Thursday, October 24

Brinkmanship the issue, not debt, in US.

Below is my published letter in the " Letters to the Editor "  section  of the  Australian Financial Review,

Brinkmanship the issue, not debt, in US


In the letter “US debt default inevitable in the long term” (AFR, October 18), Tim Walshaw contends a default will eventuate, based on the current trends.
But any such default would be as a result of political ineptitude to preclude any sensible compromise incorporating taxation reform. US federal tax revenues (excluding local and state tax regimes) will be only 17.4 per cent of GDP in 2014. The massive deficits and debt explosion are the product of previously enacted, unsustainable tax cuts legislated at the height of the global financial crisis and, to a lesser extent, the cost of wars in Iraq and Afghanistan combined with increased funding for unemployment and food stamps, whose recipients now number 48 million. 
Further tax revenue problems are due to the action of large multinational companies adding to their non-US holdings abroad to ensure their increased earnings remain in low company tax rate countries. Having an unsustainable tax base has been conveniently ignored by Congressional members who contend the budget deficit should only be eliminated by cuts to government spending. This intransigency to accommodate a mixture of tax increases and a scaling back of future benefits, opposed vigorously by civil libertarians and a radicalised Tea Party, ensures the current stalemate is likely to continue.
Hence the looming sovereign debt problem is due entirely to political brinkmanship and dismissal of any alternative that may provide fairer and more ethical outcomes.
Lindsay Byrnes

Wednesday, October 9

US confidence index falls

Americans' confidence in the economy has deteriorated more in the past week during the partial government shutdown than in any week since Lehman Brothers collapsed on Sept. 15, 2008, which triggered a global economic crisis. Gallup's Economic Confidence Index tumbled 12 points to -34 last week, the second-largest weekly decline since Gallup began tracking economic confidence daily in January 2008.”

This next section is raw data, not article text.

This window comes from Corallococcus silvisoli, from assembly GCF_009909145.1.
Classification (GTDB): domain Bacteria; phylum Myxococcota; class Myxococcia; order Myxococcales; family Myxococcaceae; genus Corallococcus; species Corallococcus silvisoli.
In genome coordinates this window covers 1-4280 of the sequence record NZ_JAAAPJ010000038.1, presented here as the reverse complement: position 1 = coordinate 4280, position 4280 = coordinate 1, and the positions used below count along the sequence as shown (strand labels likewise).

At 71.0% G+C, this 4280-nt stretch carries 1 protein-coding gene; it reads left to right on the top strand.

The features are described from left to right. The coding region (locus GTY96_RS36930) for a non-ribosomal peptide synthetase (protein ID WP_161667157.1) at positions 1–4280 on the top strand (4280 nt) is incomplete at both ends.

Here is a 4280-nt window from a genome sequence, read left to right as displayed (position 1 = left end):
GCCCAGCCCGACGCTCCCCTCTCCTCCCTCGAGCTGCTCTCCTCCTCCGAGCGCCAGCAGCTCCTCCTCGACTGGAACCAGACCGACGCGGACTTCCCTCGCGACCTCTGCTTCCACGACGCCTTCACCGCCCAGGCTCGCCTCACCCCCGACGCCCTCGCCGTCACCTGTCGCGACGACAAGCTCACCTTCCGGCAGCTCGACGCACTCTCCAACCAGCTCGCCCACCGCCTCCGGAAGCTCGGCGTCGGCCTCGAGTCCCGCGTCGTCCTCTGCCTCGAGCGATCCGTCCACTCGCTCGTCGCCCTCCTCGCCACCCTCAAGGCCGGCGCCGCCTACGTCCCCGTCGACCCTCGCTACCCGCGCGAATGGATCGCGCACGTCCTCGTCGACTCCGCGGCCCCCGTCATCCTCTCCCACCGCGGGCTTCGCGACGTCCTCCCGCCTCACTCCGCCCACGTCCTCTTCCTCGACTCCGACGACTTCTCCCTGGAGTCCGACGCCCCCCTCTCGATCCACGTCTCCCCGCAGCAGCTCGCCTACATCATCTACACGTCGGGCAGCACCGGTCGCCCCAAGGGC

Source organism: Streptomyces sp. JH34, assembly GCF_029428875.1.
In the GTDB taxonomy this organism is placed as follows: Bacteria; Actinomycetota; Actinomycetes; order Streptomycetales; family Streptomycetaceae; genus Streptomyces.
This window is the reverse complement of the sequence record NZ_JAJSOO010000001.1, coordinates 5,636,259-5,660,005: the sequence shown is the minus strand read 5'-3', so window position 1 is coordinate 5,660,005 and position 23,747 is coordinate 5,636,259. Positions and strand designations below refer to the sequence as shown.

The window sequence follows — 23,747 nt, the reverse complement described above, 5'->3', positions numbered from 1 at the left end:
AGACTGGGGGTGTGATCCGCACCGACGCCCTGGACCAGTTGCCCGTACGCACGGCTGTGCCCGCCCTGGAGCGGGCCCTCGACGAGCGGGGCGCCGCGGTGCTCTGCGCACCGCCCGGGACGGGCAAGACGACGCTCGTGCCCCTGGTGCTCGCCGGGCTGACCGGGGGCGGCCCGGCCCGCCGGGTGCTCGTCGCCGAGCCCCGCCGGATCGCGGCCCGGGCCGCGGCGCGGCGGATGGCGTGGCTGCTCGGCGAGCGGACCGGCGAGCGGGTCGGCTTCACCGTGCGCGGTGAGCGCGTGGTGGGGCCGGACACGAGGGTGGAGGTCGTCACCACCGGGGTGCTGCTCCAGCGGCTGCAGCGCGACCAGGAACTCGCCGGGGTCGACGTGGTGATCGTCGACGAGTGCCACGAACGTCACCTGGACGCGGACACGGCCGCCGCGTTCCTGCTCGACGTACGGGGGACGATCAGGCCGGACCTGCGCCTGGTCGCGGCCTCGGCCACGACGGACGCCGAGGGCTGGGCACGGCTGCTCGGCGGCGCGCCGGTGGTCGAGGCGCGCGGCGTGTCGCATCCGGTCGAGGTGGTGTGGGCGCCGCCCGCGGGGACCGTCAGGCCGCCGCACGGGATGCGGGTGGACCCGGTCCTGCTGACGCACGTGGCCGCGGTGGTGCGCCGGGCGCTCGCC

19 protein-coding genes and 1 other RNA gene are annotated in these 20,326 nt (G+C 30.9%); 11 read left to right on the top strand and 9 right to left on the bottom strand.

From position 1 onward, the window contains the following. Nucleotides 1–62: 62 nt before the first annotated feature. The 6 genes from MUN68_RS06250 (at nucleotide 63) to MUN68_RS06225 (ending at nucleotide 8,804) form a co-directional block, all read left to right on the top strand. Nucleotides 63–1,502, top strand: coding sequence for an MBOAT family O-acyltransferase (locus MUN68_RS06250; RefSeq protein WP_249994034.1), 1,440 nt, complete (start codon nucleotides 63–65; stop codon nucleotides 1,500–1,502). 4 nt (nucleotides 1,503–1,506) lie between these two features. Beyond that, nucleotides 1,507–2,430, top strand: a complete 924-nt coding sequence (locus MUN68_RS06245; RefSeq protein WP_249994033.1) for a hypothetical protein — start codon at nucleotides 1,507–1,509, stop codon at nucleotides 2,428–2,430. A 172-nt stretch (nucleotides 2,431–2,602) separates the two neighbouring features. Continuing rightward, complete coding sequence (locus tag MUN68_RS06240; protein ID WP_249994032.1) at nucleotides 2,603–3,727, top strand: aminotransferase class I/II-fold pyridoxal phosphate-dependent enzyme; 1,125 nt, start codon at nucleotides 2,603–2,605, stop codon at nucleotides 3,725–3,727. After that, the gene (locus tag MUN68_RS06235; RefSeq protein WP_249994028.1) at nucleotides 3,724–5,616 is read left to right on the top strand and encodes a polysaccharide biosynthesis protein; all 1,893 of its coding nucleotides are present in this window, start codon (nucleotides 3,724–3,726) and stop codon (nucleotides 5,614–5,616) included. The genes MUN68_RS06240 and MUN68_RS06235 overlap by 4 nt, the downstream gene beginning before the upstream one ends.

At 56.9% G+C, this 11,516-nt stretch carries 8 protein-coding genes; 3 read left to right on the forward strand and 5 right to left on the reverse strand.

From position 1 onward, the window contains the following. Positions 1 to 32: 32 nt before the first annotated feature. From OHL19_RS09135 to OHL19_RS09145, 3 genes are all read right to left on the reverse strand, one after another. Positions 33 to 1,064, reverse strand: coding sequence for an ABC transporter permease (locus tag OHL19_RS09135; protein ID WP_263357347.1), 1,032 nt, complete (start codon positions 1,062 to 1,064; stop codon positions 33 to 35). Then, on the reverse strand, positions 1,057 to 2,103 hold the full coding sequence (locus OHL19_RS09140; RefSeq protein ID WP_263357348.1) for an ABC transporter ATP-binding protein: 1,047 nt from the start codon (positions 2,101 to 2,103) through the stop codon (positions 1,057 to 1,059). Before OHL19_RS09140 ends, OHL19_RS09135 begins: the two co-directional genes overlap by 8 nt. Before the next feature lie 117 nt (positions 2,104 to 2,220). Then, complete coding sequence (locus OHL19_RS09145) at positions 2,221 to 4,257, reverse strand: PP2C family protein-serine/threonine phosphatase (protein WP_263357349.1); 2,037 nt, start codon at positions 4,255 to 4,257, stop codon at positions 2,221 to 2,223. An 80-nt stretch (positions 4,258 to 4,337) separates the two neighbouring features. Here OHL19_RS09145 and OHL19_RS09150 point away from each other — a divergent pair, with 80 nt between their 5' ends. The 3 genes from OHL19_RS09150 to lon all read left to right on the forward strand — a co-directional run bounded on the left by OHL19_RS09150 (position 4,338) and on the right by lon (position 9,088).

Monday, October 7

US Deadlock puzzle

If anyone thought bizarre political outcomes are a feature of Australian politics spare a thought for the 800,000 workers now on unpaid leave at the mercy of a powerful tea party force within the Republican Party, shamelessly opposing funding for the universal health care entitlement called Obacare.

Although benefits under the scheme don’t begin until next year, enabling time to explore funding options, opponents to the scheme consider it so wasteful and an affront to liberty they feel impelled to make a stand now. Any talk of a levy or funding tax increase causes tea party die- hards to a point of apoplexy from a meltdown of the frontal lobes since they are elected on a platform the only good government is the one smaller than its predecessor.

But the reality is, once fully implemented, the amended scheme passed as law will already hold down spiraling heath care costs whilst reducing the deficit and increase productivity and jobs which mirror so called conservative values.

But on the ground insurance Agencies and websites were overwhelmed with new registrations, from an estimated 48 million uninsured Americans as the scheme gets underway. Paradoxically the early teething problems have been overshadowed by the publicity afforded to the scheme by the Republican funding rejection, unwittingly contributing to its success as millions seek to register.

One should not rule out a similar stalemate on the 17th October when the debt ceiling is reached, so investors need to brace themselves for dislocation to equity markets, should the unthinkable of a government debt default also become a possibility.

Sunday, October 6

The most successful free market that ever operated